At the end of last year, the Volumetric Ethanol Excise Tax Credit (aka “Blender’s Credit) very nearly expired before congress passed a one-year, $6b extension to the subsidy. The near-collapse of the largest “renewable energy” subsidy on the federal books came as the backlash built against the EPA’s approval of E15 (15% ethanol) blends for certain vehicles, with a huge coalition of industries, environmentalists and budget hawks coalescing around the idea of ending government support for corn-based ethanol. That coalition lost some momentum as the VEETC was extended in order to drum up support for the controversial tax bill that was passed during December’s lame duck session. But now, SolveClimate [via Reuters] reports that the brewing deficit battles have put the Blender’s Credit back on the chopping block, as a new bill seeks to cut the wasteful, inefficient and unpopular (outside of farm states) subsidy.
Sponsored by a Maryland Democrat and an Oklahoma Republican (Sens. Ben Cardin and Tom Coburn, respectively), the bill is being pitched as a bipartisan effort to correct “bad economic policy, bad energy policy and bad environmental policy.” And the Cardin-Coburn bill doesn’t stop at corn ethanol, but ends government subsidies for all forms of feedstock-based ethanol, including sugar beet-derived fuels. A competing Democratic proposal, forwarded by Sens. Dianne Feinstein and Jim Webb, would cut support only for corn ethanol. That bill would also
ower the tariff on imported ethanol to match the 45-cent-per gallon subsidy that will remain in place under what the duo calls “non-corn, second generation advanced biofuels.”
“Ethanol is the only industry that benefits from a triple crown of government intervention: its use is mandated by law, it is protected by tariffs, and companies are paid by the federal government to use it,” Feinstein said. “By lowering the import tariff to match the non-corn ethanol credit, we allow refiners to purchase cheaper, environmentally-friendly ethanol from foreign sources while at the same time preventing foreign producers from benefitting from U.S. subsidies.”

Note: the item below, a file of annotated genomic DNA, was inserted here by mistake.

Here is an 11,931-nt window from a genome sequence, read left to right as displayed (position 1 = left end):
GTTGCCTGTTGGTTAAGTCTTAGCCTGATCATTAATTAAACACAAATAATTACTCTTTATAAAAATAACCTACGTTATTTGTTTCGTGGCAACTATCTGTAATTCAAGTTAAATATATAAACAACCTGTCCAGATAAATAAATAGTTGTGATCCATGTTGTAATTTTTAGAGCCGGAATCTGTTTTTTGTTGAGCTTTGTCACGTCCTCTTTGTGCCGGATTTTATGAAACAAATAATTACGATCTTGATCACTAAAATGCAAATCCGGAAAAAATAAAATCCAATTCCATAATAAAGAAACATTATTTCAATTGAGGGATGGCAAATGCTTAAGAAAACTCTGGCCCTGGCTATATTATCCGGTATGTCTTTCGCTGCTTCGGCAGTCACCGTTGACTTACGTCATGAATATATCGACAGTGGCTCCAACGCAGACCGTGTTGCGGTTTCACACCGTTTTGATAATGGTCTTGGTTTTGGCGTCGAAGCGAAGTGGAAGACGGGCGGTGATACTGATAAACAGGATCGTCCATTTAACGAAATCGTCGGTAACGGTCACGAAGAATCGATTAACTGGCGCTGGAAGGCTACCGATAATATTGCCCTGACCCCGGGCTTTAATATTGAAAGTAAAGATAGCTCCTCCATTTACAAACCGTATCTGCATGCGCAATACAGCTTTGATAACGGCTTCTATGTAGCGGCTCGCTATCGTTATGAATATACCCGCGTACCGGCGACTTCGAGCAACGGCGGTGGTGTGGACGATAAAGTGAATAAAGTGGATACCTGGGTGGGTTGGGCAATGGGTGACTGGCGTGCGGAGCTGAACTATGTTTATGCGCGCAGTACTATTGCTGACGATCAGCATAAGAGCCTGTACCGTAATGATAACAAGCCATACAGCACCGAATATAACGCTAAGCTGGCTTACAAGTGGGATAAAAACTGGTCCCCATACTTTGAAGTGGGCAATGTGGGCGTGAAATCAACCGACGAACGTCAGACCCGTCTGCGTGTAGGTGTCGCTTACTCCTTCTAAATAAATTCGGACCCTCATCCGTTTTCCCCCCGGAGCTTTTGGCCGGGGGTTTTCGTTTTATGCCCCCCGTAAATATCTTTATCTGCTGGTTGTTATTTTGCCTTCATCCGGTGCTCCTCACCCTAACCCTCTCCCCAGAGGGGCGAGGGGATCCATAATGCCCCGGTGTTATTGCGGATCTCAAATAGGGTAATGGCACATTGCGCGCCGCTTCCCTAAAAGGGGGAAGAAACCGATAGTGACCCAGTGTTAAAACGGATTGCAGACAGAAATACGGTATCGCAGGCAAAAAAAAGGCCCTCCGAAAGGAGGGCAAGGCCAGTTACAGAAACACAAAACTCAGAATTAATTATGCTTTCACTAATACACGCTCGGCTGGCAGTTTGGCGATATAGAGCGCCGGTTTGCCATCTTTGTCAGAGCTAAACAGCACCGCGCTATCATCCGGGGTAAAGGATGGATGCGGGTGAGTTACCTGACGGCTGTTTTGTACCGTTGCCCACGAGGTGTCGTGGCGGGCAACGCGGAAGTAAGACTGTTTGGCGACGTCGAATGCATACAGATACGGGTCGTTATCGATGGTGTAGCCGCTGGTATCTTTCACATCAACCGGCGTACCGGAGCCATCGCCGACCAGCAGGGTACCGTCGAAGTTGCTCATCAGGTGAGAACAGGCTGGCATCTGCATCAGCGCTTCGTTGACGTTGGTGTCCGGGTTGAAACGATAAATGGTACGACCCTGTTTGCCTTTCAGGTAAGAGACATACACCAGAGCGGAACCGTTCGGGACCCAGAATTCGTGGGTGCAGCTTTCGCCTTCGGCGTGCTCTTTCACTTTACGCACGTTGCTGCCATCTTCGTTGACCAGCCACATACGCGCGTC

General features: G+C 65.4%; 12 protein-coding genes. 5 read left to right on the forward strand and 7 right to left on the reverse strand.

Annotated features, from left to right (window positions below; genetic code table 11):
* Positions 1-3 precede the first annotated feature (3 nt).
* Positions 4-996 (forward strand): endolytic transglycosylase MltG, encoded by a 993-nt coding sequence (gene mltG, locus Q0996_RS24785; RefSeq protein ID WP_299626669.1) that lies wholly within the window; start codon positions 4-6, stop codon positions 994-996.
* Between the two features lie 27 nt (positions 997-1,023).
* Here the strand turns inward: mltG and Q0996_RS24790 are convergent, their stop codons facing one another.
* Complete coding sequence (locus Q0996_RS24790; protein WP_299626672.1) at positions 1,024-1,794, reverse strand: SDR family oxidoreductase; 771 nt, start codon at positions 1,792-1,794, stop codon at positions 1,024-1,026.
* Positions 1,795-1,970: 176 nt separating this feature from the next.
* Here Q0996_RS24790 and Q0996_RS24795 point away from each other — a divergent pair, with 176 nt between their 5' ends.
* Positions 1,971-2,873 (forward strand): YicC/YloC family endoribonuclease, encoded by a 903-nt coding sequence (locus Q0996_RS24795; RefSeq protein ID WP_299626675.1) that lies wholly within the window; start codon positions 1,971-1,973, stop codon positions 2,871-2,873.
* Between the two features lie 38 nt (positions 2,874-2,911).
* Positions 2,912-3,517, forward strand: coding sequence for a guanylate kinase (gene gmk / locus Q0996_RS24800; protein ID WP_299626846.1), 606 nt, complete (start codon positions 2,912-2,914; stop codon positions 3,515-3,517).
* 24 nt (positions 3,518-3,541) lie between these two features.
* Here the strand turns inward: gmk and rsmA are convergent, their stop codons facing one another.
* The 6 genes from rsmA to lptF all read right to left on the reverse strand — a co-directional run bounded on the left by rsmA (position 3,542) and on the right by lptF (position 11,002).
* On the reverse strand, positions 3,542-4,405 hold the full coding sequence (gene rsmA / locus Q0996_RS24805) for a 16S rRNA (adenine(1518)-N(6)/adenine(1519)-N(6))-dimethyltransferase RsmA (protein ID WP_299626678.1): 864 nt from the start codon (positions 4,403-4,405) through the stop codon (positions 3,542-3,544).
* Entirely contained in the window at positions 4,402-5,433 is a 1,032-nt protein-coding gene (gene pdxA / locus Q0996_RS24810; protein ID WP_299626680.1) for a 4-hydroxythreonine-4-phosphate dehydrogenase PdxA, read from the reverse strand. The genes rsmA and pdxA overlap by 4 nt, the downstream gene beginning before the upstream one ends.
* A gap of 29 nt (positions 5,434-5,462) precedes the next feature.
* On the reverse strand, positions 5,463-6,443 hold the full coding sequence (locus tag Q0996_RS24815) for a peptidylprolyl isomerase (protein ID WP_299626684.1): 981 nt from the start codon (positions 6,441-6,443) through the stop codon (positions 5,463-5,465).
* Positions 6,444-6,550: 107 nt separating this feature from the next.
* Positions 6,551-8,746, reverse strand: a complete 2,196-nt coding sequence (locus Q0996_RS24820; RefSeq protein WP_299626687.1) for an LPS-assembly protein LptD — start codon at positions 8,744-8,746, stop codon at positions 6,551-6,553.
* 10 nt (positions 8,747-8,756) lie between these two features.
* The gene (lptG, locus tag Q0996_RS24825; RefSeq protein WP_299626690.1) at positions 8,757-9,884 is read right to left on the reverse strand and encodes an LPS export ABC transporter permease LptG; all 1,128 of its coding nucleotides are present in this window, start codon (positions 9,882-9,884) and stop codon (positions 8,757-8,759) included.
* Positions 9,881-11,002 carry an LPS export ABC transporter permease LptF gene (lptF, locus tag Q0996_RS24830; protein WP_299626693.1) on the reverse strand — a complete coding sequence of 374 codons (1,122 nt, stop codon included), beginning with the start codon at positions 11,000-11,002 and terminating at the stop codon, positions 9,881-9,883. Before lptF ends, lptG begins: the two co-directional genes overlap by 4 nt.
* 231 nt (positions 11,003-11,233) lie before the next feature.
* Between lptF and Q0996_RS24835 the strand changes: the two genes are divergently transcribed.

Both bills face challenges, as the House and Senate struggle to create a budget that will keep government operating.
the anti-VEETC crowd might wonder why ethanol tax credits aren’t at the top of the trim list. Mostly it’s because of a Capitol Hill aberration that draws a sharp divide between legislating and appropriating.And that is eternally frustrating to Kate McMahon with the advocacy organization Friends of the Earth. Congress, she emphasized, could operate more efficiently and thoughtfully if it took less of a piecemeal and more of a holistic approach to policy.
“The hard part is that the budget is in a different world from appropriations and you can’t legislate in the appropriations process,” McMahon, FOE’s biofuels campaign coordinator, told SolveClimate News in an interview. “We could be doing both of these things at once and not doing them in silos. It’s an insane narrative. We need to be having a broader conversation.”
Still, perhaps the desire to create a leaner budget combined with bipartisan opposition to ethanol subsidies will be enough to send the corn juice scam packing. In any case, it seems that from here on out, the ethanol lobby will at least have its work cut out for it simply maintaining the status quo. And with the VEETC expiring again at the end of this year, 2011 could well be the year that the subsidy keeping ethanol afloat finally gets the axe.